The standard vehicles will be equipped with a range of the latest commercial technologies, including high-torque 7.0-litre diesel engines and automatic transmission systems, ABS and Anti-Spin Regulator (ASR), Rear Parking Assist, Around View Monitor, satellite navigation and hot wire seats.
Kia’s modular approach to developing new vehicles on the platform will enable the development of other derivatives in future, such as vehicles equipped with a range of weapons systems, and those designed with more specialised specifications and technologies.
The company has developed a conceptual brief for its new military All-Terrain Vehicles (ATV) and plans to introduce a prototype early next year. The developed ATVs will not only be deployed for military purposes, but will also be used in various fields, such as industrial and leisure sectors, drawing on bare chassis from the robust Kia Mohave SUV. Kia will continue to grow its reputation as an SUV brand by applying technology and know-how from military vehicle development to improve the durability of its road-going SUVs.
To contribute to the development of the military’s future combat systems, Kia is also actively carrying out advanced R&D, combining the latest automotive technology with military vehicles. The company is developing autonomous driving technology for military vehicles which could assist with delivering supplies.
Furthermore, Kia is exploring the potential for hydrogen fuel cell technology across diverse military applications, including fuel cell vehicles and emergency power generators. Fuel cell technology is considered suitable for future military vehicles as it can supply large amounts of electricity in combat environments.
Rare Gemstones brong a gleam of colour to Bentley’s Luxury jewellery collection
The introduction of coloured gemstones into the Bentley Jewellery collection brings a new dimension to the exquisite luxury accessories treasured by discerning women around the world. The array of colours within the fine jewellery collection mirrors the rainbow of exterior paint colours available to Bentley customers.
The stunning precious coloured gems are selected, cut and polished at the Heinz Mayer factory, Bentley’s Jewellery partner, in the town of Idar-Oberstein, globally renowned as the centre of the high-end gemstone world. Highly skilled craftspeople create the fine jewellery to a standard that satisfies the most critical and demanding clients, their imagination can be translated into the beautiful shapes and hues of the decorative pieces.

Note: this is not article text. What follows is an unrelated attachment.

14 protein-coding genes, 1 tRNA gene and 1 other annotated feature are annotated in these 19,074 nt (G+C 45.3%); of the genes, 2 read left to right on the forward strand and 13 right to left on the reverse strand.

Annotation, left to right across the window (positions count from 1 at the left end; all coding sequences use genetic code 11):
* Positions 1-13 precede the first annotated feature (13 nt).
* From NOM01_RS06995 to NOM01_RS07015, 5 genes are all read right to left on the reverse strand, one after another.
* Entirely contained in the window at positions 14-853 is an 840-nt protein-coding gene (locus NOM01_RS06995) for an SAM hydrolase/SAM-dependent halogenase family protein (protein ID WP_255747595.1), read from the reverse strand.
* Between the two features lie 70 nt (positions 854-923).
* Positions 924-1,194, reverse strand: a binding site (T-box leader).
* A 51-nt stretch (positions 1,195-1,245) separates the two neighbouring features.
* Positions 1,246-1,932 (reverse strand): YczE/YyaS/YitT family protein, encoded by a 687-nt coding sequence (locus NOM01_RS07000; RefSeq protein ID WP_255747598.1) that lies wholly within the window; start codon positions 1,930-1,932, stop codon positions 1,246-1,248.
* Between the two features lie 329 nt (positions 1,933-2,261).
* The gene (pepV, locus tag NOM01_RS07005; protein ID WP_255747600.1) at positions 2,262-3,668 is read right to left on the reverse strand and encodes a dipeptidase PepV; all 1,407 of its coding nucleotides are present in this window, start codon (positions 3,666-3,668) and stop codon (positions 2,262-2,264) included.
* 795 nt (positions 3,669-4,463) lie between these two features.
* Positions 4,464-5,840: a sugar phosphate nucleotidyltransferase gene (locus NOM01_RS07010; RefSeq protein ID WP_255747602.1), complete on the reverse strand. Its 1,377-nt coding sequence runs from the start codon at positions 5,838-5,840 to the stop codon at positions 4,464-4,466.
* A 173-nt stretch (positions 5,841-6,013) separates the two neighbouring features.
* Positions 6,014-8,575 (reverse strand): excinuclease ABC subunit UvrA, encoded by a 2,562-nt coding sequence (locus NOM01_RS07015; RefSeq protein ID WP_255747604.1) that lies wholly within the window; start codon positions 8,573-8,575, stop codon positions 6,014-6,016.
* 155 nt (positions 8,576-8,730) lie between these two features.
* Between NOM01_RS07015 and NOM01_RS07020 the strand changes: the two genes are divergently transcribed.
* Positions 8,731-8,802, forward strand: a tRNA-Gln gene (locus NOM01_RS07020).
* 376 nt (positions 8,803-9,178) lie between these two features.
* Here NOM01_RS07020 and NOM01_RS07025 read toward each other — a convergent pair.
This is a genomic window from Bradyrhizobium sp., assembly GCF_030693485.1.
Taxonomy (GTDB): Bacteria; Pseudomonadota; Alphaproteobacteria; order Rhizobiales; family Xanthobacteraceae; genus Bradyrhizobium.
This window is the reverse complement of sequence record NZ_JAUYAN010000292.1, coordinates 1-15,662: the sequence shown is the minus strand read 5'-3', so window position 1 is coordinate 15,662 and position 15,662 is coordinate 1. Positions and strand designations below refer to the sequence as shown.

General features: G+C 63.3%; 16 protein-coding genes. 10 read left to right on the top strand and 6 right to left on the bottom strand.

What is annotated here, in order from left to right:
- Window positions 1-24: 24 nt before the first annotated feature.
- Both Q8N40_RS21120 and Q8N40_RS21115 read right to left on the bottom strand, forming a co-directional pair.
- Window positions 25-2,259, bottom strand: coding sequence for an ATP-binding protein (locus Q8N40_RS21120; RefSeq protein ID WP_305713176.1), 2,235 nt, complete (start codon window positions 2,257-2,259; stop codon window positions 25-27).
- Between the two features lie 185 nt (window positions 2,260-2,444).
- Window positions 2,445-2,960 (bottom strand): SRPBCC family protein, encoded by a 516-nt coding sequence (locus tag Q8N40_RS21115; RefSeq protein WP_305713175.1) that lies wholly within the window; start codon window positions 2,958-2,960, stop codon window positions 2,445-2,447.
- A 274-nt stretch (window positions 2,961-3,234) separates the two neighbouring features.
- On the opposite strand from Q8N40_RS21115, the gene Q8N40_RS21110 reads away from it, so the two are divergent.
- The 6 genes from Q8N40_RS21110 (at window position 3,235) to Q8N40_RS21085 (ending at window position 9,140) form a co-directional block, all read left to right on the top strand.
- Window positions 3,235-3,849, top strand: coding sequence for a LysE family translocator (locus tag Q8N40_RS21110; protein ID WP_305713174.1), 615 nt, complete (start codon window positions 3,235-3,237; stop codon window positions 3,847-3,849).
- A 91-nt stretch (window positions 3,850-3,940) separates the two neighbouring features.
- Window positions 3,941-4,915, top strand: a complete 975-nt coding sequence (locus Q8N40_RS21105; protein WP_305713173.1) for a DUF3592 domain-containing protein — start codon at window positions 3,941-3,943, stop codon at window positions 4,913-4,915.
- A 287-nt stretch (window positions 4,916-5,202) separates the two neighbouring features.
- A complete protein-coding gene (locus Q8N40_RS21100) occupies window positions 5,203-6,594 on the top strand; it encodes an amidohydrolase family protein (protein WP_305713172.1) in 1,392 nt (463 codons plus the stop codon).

The new use of colour in the collection parallels Bentley’s focus on the range of paint and finishes through which customers can personalise their car, or work with a team of specialists to imbue their new model with bespoke colours and materials of their preference. Like a rare coloured stone, paintwork can play a significant role in making a car a true reflection of personal taste and expression of personality.
Bentley’s famous Sequin Blue colour – inspired by a sequin from a blue dress – was devised in 1996 with a combination of pigments using blue mica. It is still a popular choice and an interpretation of what nature supplies in the form of a tanzanite gemstone. This is a highly sought-after stone of violet-purple-blue colours whose only source at present is near Mount Kilimanjaro in northern Tanzania.
Even rarer among gemstones is the Padparadscha sapphire which varies from yellowish to orange pink and together with Ruby is part of the corundum group. The rarity and purity of the stone’s colour resembles the multi-faceted tones of Bentley’s Bacalar limited edition model of 12 cars, which was revealed earlier this year in Crewe. The paintwork also inspires comparison with a bright Mandarin garnet, a vivid orange also known as ‘fanta orange’. The gemstone is very rare and valuable and has been found in only a few deposits in Africa, notably in Nigeria and Namibia.
Maria Mulder, Bentley’s Head of Colour & Trim, says research indicates that there is a deep connection between colour and personal emotions. ‘Colour influences mood,’ says Mulder. ‘There are subtle differences that change every year within the palettes we use. The environment and the social circumstance in which we live also have an effect, so now we are seeing warmer tones, not the recent neutral tones or simply the black and white of the cars of the mid-1990s.
Just as with a coloured gemstone, it takes an expert to bring out the perfect hue. ‘Our ability to use paint to define the lines and shape of a car is the similar skill to that used by a cutter to transform a rough gemstone,’ says Mulder. ‘In its raw state a gemstone won’t show all of its potential beauty, but with an expert cutter, the fire and light in the stone comes out. Paint colour needs to retain its longevity just as the stones retain their colour. Our exterior paint colour will always have that purity and naturalness because the final coat will protect it.’